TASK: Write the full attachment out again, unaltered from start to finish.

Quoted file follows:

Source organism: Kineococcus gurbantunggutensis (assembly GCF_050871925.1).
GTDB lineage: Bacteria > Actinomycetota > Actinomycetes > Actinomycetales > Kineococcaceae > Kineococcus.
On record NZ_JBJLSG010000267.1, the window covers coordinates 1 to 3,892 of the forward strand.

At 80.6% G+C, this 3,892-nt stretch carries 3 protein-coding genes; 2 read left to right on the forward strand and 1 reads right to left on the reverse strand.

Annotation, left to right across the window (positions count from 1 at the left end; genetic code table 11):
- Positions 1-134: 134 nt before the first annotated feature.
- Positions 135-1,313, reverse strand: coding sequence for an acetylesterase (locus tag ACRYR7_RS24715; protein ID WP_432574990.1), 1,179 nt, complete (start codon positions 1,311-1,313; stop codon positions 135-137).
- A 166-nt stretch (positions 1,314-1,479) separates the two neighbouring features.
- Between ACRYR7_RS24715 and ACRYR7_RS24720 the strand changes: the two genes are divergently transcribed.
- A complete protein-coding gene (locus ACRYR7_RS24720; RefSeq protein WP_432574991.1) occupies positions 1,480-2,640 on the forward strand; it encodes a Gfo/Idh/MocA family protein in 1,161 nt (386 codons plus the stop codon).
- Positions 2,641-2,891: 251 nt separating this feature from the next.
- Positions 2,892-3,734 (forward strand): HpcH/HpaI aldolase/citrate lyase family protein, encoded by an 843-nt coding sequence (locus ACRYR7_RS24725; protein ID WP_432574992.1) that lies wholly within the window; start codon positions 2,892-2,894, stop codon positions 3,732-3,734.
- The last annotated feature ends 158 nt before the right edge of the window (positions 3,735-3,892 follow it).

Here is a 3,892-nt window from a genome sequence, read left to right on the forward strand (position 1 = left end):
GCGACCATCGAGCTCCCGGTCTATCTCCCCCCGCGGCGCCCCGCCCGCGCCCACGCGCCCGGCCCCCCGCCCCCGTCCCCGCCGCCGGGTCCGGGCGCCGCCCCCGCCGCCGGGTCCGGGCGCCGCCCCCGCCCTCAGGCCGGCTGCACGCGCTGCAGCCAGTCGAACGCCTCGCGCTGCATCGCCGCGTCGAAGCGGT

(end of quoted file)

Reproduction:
Source organism: Kineococcus gurbantunggutensis (assembly GCF_050871925.1).
GTDB lineage: Bacteria > Actinomycetota > Actinomycetes > Actinomycetales > Kineococcaceae > Kineococcus.
On record NZ_JBJLSG010000267.1, the window covers coordinates 1 to 3,892 of the forward strand.

At 80.6% G+C, this 3,892-nt stretch carries 3 protein-coding genes; 2 read left to right on the forward strand and 1 reads right to left on the reverse strand.

Annotation, left to right across the window (positions count from 1 at the left end; genetic code table 11):
- Positions 1-134: 134 nt before the first annotated feature.
- Positions 135-1,313, reverse strand: coding sequence for an acetylesterase (locus tag ACRYR7_RS24715; protein ID WP_432574990.1), 1,179 nt, complete (start codon positions 1,311-1,313; stop codon positions 135-137).
- A 166-nt stretch (positions 1,314-1,479) separates the two neighbouring features.
- Between ACRYR7_RS24715 and ACRYR7_RS24720 the strand changes: the two genes are divergently transcribed.
- A complete protein-coding gene (locus ACRYR7_RS24720; RefSeq protein WP_432574991.1) occupies positions 1,480-2,640 on the forward strand; it encodes a Gfo/Idh/MocA family protein in 1,161 nt (386 codons plus the stop codon).
- Positions 2,641-2,891: 251 nt separating this feature from the next.
- Positions 2,892-3,734 (forward strand): HpcH/HpaI aldolase/citrate lyase family protein, encoded by an 843-nt coding sequence (locus ACRYR7_RS24725; protein ID WP_432574992.1) that lies wholly within the window; start codon positions 2,892-2,894, stop codon positions 3,732-3,734.
- The last annotated feature ends 158 nt before the right edge of the window (positions 3,735-3,892 follow it).

Here is a 3,892-nt window from a genome sequence, read left to right on the forward strand (position 1 = left end):
GCGACCATCGAGCTCCCGGTCTATCTCCCCCCGCGGCGCCCCGCCCGCGCCCACGCGCCCGGCCCCCCGCCCCCGTCCCCGCCGCCGGGTCCGGGCGCCGCCCCCGCCGCCGGGTCCGGGCGCCGCCCCCGCCCTCAGGCCGGCTGCACGCGCTGCAGCCAGTCGAACGCCTCGCGCTGCATCGCCGCGTCGAAGCGGT